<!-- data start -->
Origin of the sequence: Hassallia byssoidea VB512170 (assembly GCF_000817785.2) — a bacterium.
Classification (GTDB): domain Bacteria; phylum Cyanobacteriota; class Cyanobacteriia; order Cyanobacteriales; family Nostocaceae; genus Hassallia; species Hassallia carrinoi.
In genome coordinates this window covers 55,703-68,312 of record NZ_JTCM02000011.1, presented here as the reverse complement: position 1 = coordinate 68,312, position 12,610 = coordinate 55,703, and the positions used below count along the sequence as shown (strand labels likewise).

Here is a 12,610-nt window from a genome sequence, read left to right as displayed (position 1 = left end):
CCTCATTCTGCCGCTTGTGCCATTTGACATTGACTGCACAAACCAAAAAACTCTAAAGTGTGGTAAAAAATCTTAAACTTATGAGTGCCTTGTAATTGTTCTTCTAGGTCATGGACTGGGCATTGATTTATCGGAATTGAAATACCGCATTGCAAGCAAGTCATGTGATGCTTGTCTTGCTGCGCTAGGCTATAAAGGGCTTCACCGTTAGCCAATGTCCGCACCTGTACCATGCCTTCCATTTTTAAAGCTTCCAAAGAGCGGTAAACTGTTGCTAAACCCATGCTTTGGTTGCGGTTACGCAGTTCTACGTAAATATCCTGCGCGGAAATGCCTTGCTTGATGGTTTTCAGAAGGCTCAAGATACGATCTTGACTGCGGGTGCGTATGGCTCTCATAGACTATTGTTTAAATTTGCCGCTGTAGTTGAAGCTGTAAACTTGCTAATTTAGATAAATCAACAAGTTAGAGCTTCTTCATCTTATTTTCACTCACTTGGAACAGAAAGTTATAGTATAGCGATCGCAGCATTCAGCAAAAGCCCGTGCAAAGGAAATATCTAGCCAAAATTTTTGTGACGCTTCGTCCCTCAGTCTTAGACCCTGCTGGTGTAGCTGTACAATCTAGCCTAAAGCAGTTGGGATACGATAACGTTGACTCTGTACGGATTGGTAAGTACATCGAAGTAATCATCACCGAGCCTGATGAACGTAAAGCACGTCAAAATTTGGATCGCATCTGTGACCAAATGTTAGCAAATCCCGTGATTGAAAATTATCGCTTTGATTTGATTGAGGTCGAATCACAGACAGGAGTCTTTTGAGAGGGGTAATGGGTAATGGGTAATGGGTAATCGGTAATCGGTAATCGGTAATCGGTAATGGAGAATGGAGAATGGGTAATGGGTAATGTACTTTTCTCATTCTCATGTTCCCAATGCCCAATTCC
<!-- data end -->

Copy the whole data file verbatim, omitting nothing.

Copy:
Origin of the sequence: Hassallia byssoidea VB512170 (assembly GCF_000817785.2) — a bacterium.
Classification (GTDB): domain Bacteria; phylum Cyanobacteriota; class Cyanobacteriia; order Cyanobacteriales; family Nostocaceae; genus Hassallia; species Hassallia carrinoi.
In genome coordinates this window covers 55,703-68,312 of record NZ_JTCM02000011.1, presented here as the reverse complement: position 1 = coordinate 68,312, position 12,610 = coordinate 55,703, and the positions used below count along the sequence as shown (strand labels likewise).

Here is a 12,610-nt window from a genome sequence, read left to right as displayed (position 1 = left end):
CCTCATTCTGCCGCTTGTGCCATTTGACATTGACTGCACAAACCAAAAAACTCTAAAGTGTGGTAAAAAATCTTAAACTTATGAGTGCCTTGTAATTGTTCTTCTAGGTCATGGACTGGGCATTGATTTATCGGAATTGAAATACCGCATTGCAAGCAAGTCATGTGATGCTTGTCTTGCTGCGCTAGGCTATAAAGGGCTTCACCGTTAGCCAATGTCCGCACCTGTACCATGCCTTCCATTTTTAAAGCTTCCAAAGAGCGGTAAACTGTTGCTAAACCCATGCTTTGGTTGCGGTTACGCAGTTCTACGTAAATATCCTGCGCGGAAATGCCTTGCTTGATGGTTTTCAGAAGGCTCAAGATACGATCTTGACTGCGGGTGCGTATGGCTCTCATAGACTATTGTTTAAATTTGCCGCTGTAGTTGAAGCTGTAAACTTGCTAATTTAGATAAATCAACAAGTTAGAGCTTCTTCATCTTATTTTCACTCACTTGGAACAGAAAGTTATAGTATAGCGATCGCAGCATTCAGCAAAAGCCCGTGCAAAGGAAATATCTAGCCAAAATTTTTGTGACGCTTCGTCCCTCAGTCTTAGACCCTGCTGGTGTAGCTGTACAATCTAGCCTAAAGCAGTTGGGATACGATAACGTTGACTCTGTACGGATTGGTAAGTACATCGAAGTAATCATCACCGAGCCTGATGAACGTAAAGCACGTCAAAATTTGGATCGCATCTGTGACCAAATGTTAGCAAATCCCGTGATTGAAAATTATCGCTTTGATTTGATTGAGGTCGAATCACAGACAGGAGTCTTTTGAGAGGGGTAATGGGTAATGGGTAATGGGTAATCGGTAATCGGTAATCGGTAATCGGTAATGGAGAATGGAGAATGGGTAATGGGTAATGTACTTTTCTCATTCTCATGTTCCCAATGCCCAATTCC